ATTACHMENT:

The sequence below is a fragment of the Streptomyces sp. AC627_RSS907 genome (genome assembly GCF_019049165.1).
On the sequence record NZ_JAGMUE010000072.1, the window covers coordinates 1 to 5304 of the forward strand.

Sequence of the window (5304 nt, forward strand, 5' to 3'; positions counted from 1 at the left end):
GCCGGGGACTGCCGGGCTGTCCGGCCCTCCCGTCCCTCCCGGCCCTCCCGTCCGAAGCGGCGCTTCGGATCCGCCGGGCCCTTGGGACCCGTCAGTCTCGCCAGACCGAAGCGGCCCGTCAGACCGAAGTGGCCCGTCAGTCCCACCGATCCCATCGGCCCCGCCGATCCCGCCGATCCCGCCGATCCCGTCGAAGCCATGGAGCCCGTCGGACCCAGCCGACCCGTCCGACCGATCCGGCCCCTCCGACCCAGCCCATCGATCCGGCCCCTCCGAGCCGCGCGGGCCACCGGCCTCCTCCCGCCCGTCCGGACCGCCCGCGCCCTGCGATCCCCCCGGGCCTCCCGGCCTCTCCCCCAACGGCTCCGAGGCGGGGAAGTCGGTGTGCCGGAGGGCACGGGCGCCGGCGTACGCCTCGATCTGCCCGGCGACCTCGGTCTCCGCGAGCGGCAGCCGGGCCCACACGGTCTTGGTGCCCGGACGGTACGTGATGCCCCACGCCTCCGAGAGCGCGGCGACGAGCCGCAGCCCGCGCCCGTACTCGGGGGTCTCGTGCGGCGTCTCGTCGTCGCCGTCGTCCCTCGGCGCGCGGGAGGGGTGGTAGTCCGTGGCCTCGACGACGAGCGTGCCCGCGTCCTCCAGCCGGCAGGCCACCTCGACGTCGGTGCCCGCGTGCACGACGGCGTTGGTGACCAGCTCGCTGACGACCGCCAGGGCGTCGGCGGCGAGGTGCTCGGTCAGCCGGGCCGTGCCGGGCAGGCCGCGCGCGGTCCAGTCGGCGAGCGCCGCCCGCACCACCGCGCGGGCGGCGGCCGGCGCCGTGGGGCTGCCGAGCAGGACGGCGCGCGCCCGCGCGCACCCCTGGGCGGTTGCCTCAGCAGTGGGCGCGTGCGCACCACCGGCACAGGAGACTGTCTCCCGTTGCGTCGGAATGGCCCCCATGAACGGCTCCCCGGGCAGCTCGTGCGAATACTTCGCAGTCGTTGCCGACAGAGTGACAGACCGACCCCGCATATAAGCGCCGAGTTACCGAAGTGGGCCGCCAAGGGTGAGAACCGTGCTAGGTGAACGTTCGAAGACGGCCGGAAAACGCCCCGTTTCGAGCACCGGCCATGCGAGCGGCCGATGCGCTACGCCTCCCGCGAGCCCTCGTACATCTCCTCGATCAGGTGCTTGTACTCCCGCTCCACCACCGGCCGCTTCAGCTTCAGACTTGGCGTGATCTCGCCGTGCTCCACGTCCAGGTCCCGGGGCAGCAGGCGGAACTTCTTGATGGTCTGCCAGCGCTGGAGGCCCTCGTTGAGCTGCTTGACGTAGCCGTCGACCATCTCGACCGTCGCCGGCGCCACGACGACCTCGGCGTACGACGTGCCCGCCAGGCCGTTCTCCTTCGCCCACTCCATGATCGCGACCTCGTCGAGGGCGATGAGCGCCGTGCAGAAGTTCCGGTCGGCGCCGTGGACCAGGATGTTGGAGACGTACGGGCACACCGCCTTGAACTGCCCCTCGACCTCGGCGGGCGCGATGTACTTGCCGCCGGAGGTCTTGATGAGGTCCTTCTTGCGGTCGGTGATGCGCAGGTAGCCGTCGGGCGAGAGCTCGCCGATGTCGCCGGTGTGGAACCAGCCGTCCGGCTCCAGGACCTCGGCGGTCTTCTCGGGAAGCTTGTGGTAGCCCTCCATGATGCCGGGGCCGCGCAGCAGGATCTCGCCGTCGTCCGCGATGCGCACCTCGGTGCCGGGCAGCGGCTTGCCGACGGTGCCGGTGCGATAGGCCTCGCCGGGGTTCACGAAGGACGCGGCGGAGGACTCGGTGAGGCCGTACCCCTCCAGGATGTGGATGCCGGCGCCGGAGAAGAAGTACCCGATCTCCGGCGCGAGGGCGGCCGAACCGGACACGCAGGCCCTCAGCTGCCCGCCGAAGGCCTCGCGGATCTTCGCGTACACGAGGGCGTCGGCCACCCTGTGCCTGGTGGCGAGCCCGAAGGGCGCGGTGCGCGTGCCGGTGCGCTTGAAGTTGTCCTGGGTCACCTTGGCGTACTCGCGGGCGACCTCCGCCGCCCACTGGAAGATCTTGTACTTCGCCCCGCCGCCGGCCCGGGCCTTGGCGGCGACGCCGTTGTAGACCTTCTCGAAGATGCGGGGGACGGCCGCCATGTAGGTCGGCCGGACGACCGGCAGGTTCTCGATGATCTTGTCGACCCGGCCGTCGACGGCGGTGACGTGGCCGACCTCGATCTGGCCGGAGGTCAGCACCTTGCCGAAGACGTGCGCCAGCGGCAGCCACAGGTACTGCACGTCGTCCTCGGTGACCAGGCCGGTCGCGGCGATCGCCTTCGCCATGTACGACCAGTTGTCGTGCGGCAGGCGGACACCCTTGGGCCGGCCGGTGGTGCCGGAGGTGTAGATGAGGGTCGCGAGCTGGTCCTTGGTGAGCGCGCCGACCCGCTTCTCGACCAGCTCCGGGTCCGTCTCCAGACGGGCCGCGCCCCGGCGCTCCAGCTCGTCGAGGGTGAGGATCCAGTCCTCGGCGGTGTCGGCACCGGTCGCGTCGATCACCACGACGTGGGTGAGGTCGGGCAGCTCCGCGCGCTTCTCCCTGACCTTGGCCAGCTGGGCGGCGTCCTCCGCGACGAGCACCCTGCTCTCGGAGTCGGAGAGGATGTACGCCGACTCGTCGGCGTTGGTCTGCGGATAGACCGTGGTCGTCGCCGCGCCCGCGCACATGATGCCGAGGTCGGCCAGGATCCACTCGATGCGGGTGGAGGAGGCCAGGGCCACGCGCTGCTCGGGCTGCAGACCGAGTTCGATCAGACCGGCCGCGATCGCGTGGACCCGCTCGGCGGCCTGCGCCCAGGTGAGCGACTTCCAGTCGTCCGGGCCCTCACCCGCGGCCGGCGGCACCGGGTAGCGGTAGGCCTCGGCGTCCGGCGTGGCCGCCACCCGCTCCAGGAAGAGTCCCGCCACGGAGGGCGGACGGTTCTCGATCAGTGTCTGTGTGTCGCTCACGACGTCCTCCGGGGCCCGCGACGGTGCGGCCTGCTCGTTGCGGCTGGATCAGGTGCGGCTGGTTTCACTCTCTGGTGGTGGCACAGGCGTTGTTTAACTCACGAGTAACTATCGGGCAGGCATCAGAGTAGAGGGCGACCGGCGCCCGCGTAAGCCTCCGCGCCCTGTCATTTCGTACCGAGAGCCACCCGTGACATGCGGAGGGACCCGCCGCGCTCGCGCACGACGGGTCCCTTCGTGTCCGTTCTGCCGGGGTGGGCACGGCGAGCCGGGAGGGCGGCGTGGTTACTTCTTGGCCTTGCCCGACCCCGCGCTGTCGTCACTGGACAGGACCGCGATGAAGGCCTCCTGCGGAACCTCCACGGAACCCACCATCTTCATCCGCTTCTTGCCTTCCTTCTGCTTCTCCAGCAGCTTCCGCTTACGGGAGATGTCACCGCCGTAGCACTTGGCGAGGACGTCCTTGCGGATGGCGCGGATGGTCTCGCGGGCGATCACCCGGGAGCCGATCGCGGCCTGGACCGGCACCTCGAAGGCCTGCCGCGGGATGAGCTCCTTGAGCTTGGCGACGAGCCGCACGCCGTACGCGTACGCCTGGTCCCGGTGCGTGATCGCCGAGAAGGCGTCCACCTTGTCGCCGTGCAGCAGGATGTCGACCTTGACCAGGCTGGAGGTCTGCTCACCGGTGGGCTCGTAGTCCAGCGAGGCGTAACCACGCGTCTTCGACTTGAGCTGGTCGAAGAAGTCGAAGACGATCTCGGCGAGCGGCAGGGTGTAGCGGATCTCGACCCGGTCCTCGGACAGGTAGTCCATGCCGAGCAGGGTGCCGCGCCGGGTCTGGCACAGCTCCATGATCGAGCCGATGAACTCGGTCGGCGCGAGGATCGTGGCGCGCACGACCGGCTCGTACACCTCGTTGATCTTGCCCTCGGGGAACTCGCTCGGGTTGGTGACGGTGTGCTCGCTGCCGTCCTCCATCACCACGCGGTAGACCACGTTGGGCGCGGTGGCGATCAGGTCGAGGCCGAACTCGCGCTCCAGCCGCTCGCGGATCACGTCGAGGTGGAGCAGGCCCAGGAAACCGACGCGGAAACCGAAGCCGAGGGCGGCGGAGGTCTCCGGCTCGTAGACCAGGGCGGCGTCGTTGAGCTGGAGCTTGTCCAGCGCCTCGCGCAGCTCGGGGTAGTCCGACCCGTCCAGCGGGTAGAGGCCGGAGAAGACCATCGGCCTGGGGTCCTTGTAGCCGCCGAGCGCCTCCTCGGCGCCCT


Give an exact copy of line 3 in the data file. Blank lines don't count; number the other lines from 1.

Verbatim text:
Sequence of the window (5304 nt, forward strand, 5' to 3'; positions counted from 1 at the left end):